Chinese prosecutors are to probe whether deadly blasts at a warehouse in Tianjin were due to illegal storage of dangerous materials, state media say. The explosions killed 112 people and injured hundreds.
State prosecutors in China said on Sunday they had started an investigation to see whether owners of the warehouse where the explosions occurred were guilty of violating laws on the storage of hazardous chemicals.
The announcement comes as authorities confirmed that hundreds of tons of the toxic chemical sodium cyanide had been on the site of the blasts late Wednesday evening in a mostly industrial area of the northern port city of Tianjin, 120 kilometers (75 miles) east of Beijing.
Such a large amount would be a clear violation of rules cited by state media that a maximum of 10 tons of the chemical may be stored at any one time. Chinese laws on hazmat storage also stipulate that such substances should not be kept closer than 1 kilometer from residential areas and public structures.
Sodium cyanide can form a flammable gas upon contact with water, and members of the public have questioned whether this fact had been taken into account by firefighters responding to the accident. At least 21 firefighters were among those killed in the warehouse fire and ensuing explosions, making the disaster the deadliest for the Chinese fire brigade in more than six decades.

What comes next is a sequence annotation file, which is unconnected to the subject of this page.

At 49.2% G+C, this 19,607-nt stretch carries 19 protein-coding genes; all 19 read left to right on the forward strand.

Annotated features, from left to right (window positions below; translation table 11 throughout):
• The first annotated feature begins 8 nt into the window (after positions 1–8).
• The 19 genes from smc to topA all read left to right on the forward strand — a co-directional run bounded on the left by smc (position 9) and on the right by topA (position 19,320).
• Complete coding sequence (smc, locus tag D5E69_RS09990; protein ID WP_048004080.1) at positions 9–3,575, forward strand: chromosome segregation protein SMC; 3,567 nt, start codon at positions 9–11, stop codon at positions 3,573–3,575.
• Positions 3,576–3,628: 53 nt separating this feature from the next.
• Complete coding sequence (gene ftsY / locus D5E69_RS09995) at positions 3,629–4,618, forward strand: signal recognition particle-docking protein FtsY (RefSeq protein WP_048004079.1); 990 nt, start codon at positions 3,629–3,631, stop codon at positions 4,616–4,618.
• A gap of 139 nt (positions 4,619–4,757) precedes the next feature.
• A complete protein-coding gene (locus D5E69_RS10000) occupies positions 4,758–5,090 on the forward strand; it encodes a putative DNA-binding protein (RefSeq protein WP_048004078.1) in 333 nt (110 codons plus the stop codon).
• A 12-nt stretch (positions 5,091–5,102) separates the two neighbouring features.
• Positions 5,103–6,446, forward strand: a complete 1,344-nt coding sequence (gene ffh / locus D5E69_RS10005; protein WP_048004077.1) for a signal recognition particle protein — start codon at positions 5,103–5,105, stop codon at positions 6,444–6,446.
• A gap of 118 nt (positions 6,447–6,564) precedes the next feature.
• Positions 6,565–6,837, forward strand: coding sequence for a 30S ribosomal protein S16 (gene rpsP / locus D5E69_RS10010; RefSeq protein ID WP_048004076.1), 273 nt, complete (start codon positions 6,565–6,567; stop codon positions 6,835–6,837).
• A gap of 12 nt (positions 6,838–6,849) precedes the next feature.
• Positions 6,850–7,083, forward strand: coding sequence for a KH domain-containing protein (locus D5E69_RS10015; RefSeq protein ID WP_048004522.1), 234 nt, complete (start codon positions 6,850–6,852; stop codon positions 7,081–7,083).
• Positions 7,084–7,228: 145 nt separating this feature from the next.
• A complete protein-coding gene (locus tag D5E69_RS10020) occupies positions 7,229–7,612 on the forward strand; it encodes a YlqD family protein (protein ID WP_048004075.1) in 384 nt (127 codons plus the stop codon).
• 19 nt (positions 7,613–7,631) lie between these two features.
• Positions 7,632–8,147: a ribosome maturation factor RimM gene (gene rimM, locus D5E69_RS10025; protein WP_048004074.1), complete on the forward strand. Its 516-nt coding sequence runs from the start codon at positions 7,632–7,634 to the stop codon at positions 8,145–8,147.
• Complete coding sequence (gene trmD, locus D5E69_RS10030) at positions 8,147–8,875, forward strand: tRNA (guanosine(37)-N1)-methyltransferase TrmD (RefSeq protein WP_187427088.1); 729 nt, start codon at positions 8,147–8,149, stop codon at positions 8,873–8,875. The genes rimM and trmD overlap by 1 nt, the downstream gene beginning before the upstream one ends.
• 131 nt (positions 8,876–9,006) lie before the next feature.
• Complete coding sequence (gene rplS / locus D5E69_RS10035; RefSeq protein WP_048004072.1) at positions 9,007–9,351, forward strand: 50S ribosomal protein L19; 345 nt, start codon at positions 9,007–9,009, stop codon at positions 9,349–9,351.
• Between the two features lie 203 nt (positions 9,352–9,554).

Eighty-five of the 1,000 firefighters sent to combat the blaze remained unaccounted for on Sunday, with 88 bodies of victims still unidentified.
In addition to the 112 people confirmed dead, more than 700 people were hospitalized with sometimes serious injuries. Many were hurt by glass shattered in the huge fireballs that rose over the city on Wednesday night.
In the face of internet rumors to the contrary, authorities have sought to reassure the public that the air in Tianjin remains safe to breathe, despite slightly raised levels of some pollutants.
In a bid to further dispel public mistrust, the Chinese premier Li Keqiang arrived in the city on Sunday afternoon and came within a kilometer of the blast site without wearing any form of protective clothing.
Li also visited those injured and displaced by the disaster.
The government has also shut down a total of 50 websites and 360 social media accounts for "creating panic by publishing unverified information or letting users spread groundless rumors," according to the Cyberspace Administration of China.
The Tianjin accident was one of the deadliest to occur in China in recent years. In June 2013, a fire at a poultry plant in the northeastern province of Jilin killed 121 people. In August 2014, 97 died in an explosion at a metal plant in eastern Jiangsu province.
tj/sgb (AP, dpa, AFP)